by Lehmer (1933) and by Hironaka (2009), is the largest positive root of this
polynomial. The roots of this polynomial, plotted in the left figure above, are very
special, since 8 of the 10 lie on the unit circle
in the complex plane. The roots of the polynomials
(represented by half their coefficients) giving the two next smallest known Mahler
measures are also illustrated above (Mossinghoff 1998, p. S11).
The best current bound is that of Smyth (1971), who showed that , where is a nonzero nonreciprocal polynomial that is not a product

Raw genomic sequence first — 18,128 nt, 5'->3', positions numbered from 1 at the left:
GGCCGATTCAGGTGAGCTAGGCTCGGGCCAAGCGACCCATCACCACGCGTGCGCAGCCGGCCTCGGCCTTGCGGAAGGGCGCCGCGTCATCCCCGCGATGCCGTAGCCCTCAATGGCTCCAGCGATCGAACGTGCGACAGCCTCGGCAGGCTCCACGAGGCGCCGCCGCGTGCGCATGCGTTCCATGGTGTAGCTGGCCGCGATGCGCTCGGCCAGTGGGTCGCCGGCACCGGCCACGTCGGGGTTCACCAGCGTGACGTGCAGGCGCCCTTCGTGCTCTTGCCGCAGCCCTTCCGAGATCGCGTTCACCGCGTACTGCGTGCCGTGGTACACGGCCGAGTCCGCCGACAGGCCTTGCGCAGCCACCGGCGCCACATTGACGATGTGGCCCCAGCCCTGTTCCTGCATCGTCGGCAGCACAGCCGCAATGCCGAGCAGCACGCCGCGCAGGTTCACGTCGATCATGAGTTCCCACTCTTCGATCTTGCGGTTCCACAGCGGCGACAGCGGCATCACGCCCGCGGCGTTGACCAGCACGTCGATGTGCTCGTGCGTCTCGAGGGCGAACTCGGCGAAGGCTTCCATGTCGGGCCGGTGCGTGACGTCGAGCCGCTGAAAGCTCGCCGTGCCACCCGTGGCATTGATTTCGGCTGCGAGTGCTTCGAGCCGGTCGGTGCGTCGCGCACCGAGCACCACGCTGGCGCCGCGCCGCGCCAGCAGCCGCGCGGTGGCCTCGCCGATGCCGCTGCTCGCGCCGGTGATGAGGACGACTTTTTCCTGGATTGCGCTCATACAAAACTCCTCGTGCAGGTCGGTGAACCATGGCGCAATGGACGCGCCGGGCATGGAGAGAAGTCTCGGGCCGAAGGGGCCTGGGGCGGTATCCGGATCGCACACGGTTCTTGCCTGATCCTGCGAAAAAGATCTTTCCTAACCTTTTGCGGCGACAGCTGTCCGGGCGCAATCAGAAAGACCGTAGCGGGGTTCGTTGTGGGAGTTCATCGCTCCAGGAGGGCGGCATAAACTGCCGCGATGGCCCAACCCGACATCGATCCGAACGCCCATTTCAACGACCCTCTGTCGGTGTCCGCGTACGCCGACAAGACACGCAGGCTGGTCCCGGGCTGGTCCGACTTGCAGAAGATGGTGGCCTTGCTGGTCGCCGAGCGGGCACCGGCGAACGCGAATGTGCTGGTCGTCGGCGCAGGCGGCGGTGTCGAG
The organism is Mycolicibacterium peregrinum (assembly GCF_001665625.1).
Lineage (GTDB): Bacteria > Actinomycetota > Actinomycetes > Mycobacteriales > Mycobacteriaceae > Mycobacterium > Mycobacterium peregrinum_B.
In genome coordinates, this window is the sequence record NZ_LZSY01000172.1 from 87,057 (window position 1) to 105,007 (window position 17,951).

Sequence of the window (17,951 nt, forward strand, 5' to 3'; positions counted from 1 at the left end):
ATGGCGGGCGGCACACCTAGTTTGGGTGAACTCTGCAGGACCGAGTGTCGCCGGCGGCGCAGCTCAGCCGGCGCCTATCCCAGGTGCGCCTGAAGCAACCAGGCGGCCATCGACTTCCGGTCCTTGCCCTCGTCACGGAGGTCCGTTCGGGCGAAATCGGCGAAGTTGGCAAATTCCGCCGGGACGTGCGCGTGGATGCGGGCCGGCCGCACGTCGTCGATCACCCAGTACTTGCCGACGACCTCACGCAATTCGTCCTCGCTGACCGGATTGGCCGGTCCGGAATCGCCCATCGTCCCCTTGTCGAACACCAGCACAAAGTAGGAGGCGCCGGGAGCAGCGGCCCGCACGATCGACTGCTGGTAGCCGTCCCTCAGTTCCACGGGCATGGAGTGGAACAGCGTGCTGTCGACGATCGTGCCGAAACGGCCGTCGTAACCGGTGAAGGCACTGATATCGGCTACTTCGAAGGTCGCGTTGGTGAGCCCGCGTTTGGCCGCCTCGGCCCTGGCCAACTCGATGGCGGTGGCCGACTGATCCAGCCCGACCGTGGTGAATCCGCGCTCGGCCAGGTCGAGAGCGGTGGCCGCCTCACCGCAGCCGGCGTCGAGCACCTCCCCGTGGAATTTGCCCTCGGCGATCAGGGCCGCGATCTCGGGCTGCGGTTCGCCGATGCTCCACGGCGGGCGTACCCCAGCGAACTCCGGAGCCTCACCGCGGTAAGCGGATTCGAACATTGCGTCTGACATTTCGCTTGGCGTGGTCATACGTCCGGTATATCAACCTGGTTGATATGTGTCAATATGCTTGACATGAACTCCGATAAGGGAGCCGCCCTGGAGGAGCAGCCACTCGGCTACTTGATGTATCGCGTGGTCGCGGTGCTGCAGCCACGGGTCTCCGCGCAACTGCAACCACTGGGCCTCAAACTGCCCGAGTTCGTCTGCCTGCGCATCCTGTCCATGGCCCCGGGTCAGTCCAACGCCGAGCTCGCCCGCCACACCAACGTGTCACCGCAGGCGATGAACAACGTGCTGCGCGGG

of cyclotomic polynomials (Everest 1999),
is the real root of . Generalizations of Smyth's result have been constructed
by Lloyd-Smith (1985) and Dubickas (1997).
In general, the smallest Mahler measures occur for integer polynomials that are small in absolute
value. The histogram above shows the distribution of measures for random -polynomials of random orders 1 to 10. Mossinghoff (1998)
gives a table of the smallest known Mahler measures for polynomial degrees up to
and subsequently demonstrated that is the smallest Mahler measure
greater than 1 for all degrees up to 40 (Mossinghoff, Hironaka 2009).